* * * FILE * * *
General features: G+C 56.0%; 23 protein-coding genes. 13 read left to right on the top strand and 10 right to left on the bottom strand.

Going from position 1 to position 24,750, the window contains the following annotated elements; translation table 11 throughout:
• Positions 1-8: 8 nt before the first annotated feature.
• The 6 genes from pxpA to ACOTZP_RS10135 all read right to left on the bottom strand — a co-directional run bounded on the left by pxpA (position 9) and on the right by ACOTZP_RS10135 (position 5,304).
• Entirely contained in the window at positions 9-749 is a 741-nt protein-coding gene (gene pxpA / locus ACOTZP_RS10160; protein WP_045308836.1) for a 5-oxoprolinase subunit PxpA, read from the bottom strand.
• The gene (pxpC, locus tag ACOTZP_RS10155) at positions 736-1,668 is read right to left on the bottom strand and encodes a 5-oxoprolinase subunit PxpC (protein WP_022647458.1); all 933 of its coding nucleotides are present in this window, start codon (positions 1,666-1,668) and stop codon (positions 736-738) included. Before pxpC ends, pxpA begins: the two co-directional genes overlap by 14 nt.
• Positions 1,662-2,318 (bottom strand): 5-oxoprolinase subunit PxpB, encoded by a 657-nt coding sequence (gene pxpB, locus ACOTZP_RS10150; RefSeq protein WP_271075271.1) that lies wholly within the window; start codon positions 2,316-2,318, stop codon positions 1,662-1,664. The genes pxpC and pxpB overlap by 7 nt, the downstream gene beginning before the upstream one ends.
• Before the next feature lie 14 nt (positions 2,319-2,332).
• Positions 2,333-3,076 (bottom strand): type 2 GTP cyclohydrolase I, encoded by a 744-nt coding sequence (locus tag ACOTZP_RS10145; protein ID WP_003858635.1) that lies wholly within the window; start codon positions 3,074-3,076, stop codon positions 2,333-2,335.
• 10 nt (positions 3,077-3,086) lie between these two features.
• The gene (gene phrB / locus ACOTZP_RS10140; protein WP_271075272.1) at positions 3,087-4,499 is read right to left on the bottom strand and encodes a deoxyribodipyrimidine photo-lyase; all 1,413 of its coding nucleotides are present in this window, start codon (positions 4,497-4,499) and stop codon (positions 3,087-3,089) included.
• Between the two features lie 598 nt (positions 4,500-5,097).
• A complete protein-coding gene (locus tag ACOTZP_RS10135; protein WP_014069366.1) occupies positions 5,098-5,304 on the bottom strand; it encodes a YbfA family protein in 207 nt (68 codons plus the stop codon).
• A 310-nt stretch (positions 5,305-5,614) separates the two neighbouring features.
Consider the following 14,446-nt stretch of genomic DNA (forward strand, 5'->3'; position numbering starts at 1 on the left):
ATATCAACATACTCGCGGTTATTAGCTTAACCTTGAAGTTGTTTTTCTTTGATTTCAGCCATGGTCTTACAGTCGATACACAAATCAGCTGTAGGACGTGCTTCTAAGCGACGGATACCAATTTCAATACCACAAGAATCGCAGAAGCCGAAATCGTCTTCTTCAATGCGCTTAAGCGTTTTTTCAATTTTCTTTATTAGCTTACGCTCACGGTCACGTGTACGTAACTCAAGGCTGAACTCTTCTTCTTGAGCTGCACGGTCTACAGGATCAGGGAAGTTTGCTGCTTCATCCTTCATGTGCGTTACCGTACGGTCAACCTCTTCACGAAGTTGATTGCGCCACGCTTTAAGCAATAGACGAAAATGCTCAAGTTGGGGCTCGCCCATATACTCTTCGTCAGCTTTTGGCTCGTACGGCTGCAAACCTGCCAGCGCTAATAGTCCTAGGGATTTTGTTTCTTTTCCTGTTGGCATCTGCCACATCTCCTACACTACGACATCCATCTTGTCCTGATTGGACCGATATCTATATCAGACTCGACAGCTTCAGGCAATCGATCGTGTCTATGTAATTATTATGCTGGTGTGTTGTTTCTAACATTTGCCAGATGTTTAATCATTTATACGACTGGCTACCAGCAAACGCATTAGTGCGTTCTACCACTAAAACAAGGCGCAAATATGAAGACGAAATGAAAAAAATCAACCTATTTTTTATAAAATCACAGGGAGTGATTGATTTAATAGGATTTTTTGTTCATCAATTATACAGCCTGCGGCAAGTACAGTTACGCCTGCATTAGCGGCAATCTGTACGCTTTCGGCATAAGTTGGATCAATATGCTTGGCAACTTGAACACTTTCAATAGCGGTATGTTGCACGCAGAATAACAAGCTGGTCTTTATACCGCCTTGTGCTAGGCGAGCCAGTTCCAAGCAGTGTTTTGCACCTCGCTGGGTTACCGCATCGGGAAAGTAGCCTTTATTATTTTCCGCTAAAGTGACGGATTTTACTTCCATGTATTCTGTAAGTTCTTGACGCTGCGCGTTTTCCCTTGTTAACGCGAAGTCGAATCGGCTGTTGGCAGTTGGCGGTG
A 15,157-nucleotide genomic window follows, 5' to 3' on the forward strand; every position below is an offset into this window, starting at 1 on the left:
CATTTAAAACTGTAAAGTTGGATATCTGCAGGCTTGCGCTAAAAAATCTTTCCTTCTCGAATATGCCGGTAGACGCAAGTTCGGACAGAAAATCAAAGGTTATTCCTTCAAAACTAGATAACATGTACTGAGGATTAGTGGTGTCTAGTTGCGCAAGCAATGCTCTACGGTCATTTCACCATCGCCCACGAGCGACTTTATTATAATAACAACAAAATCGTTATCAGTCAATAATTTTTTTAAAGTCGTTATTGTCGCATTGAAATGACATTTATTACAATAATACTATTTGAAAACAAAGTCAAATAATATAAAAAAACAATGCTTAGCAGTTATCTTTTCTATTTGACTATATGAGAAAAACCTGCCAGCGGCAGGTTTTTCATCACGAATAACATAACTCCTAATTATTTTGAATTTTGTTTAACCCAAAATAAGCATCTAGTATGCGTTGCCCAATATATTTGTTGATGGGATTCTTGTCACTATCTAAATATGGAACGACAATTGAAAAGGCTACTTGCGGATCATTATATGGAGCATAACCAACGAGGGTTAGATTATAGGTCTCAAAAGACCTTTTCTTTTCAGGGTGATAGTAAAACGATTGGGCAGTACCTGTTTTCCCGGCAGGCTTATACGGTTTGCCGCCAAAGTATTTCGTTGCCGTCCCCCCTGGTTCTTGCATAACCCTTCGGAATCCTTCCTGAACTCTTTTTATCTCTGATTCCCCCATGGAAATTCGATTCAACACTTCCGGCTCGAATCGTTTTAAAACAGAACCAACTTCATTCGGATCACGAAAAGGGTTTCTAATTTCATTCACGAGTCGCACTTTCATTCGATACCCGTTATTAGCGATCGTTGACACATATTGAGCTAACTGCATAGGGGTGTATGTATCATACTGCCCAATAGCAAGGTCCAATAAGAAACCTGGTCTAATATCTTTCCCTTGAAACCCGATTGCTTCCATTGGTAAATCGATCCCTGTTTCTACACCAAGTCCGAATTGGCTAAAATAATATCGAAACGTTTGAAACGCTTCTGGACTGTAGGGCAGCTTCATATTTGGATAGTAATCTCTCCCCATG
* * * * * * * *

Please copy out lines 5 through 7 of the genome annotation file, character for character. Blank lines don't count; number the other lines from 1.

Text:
• Entirely contained in the window at positions 9-749 is a 741-nt protein-coding gene (gene pxpA / locus ACOTZP_RS10160; protein WP_045308836.1) for a 5-oxoprolinase subunit PxpA, read from the bottom strand.
• The gene (pxpC, locus tag ACOTZP_RS10155) at positions 736-1,668 is read right to left on the bottom strand and encodes a 5-oxoprolinase subunit PxpC (protein WP_022647458.1); all 933 of its coding nucleotides are present in this window, start codon (positions 1,666-1,668) and stop codon (positions 736-738) included. Before pxpC ends, pxpA begins: the two co-directional genes overlap by 14 nt.
• Positions 1,662-2,318 (bottom strand): 5-oxoprolinase subunit PxpB, encoded by a 657-nt coding sequence (gene pxpB, locus ACOTZP_RS10150; RefSeq protein WP_271075271.1) that lies wholly within the window; start codon positions 2,316-2,318, stop codon positions 1,662-1,664. The genes pxpC and pxpB overlap by 7 nt, the downstream gene beginning before the upstream one ends.